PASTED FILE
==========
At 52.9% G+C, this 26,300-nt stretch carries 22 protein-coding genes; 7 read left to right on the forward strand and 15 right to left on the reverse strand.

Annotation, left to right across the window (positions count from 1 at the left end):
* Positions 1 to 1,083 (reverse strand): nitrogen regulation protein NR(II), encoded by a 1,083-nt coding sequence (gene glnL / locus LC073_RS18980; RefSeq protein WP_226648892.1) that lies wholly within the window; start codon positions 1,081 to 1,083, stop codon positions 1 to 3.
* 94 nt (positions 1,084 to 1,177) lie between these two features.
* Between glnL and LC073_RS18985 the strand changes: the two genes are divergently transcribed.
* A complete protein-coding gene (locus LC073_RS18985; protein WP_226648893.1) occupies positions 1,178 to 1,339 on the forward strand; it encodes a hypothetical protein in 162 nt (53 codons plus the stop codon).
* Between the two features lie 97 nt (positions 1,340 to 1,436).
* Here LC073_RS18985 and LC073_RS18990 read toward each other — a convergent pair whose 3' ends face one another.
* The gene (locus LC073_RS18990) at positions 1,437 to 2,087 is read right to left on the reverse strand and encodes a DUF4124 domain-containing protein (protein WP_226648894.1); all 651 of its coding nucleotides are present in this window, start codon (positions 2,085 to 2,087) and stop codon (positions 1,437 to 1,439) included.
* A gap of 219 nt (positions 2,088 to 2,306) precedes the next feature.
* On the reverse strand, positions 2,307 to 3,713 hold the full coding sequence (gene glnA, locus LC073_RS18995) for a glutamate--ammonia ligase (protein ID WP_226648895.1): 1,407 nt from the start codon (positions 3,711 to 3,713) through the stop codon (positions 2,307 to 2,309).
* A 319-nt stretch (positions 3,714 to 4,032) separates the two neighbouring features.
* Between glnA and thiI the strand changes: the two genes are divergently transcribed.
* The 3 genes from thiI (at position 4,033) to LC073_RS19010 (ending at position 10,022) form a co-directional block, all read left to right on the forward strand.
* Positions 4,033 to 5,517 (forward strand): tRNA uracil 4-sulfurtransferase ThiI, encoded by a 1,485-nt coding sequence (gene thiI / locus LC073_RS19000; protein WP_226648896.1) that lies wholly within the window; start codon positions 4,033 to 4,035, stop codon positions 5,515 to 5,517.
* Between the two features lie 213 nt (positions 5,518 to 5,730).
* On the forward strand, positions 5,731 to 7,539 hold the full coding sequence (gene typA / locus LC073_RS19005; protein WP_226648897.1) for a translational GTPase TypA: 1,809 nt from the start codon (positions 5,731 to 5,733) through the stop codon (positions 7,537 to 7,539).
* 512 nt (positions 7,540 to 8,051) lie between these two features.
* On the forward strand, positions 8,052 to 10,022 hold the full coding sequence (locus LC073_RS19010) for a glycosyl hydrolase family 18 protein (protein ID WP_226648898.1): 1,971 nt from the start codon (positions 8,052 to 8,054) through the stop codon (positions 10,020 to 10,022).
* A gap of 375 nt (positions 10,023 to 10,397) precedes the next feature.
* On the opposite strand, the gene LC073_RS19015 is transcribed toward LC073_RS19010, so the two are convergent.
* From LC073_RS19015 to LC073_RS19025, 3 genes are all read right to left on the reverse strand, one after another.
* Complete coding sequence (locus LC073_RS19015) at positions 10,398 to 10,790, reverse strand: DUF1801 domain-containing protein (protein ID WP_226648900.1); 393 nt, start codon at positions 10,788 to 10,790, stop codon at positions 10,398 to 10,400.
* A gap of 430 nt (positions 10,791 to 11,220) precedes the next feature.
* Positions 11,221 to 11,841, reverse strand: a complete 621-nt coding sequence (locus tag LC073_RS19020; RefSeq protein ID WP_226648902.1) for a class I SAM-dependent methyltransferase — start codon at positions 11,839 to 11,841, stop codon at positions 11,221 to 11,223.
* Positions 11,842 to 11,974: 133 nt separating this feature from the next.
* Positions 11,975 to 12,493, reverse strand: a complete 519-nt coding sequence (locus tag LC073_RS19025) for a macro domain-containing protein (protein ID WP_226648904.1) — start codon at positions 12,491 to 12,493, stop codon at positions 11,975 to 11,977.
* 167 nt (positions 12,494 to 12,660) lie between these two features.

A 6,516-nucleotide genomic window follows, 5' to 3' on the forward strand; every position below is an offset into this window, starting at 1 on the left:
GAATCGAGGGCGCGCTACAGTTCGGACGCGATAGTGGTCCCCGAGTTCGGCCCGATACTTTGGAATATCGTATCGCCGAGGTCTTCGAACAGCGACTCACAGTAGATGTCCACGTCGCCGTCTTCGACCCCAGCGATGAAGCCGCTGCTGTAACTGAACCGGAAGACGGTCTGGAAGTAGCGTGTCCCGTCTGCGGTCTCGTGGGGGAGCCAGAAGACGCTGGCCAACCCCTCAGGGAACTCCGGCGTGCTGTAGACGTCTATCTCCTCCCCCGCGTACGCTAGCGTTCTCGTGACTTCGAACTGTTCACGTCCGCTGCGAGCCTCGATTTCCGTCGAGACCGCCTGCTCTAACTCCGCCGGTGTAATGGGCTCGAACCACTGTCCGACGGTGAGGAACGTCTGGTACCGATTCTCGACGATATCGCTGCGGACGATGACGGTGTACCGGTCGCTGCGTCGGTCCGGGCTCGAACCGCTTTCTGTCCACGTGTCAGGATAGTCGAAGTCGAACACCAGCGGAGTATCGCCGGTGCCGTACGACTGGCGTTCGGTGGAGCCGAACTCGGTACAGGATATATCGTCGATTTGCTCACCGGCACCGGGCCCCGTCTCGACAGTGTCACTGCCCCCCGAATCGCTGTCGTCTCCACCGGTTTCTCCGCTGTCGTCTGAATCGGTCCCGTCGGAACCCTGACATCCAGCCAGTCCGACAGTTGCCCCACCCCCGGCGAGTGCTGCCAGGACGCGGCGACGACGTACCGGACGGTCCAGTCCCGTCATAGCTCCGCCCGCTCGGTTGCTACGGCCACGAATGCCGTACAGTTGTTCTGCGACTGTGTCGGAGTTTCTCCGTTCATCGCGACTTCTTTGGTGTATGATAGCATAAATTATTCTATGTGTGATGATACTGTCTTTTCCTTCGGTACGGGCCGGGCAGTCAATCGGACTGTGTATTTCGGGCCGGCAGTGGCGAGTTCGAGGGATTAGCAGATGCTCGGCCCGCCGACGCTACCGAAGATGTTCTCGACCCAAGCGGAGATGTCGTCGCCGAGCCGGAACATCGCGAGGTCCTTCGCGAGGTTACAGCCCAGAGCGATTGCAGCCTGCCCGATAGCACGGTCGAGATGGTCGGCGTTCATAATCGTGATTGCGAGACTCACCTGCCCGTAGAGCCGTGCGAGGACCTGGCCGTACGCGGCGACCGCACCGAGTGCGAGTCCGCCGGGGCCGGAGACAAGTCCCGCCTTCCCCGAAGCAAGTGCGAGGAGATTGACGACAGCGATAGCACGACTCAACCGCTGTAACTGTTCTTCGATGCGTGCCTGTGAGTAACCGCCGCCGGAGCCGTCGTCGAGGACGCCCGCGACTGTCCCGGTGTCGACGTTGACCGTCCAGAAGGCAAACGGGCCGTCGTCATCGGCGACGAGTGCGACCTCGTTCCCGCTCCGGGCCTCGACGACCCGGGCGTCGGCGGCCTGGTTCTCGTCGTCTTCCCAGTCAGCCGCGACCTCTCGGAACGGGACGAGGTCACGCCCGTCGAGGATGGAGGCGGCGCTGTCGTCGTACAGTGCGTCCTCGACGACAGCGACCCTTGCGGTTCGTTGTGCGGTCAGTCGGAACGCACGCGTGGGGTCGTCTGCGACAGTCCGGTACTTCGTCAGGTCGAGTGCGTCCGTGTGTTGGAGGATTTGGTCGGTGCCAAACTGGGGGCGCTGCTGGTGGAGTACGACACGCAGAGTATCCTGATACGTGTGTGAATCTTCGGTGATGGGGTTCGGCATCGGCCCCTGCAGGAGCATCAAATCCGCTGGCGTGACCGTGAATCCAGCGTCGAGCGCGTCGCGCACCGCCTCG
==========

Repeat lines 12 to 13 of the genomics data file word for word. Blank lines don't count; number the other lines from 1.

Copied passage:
* A 319-nt stretch (positions 3,714 to 4,032) separates the two neighbouring features.
* Between glnA and thiI the strand changes: the two genes are divergently transcribed.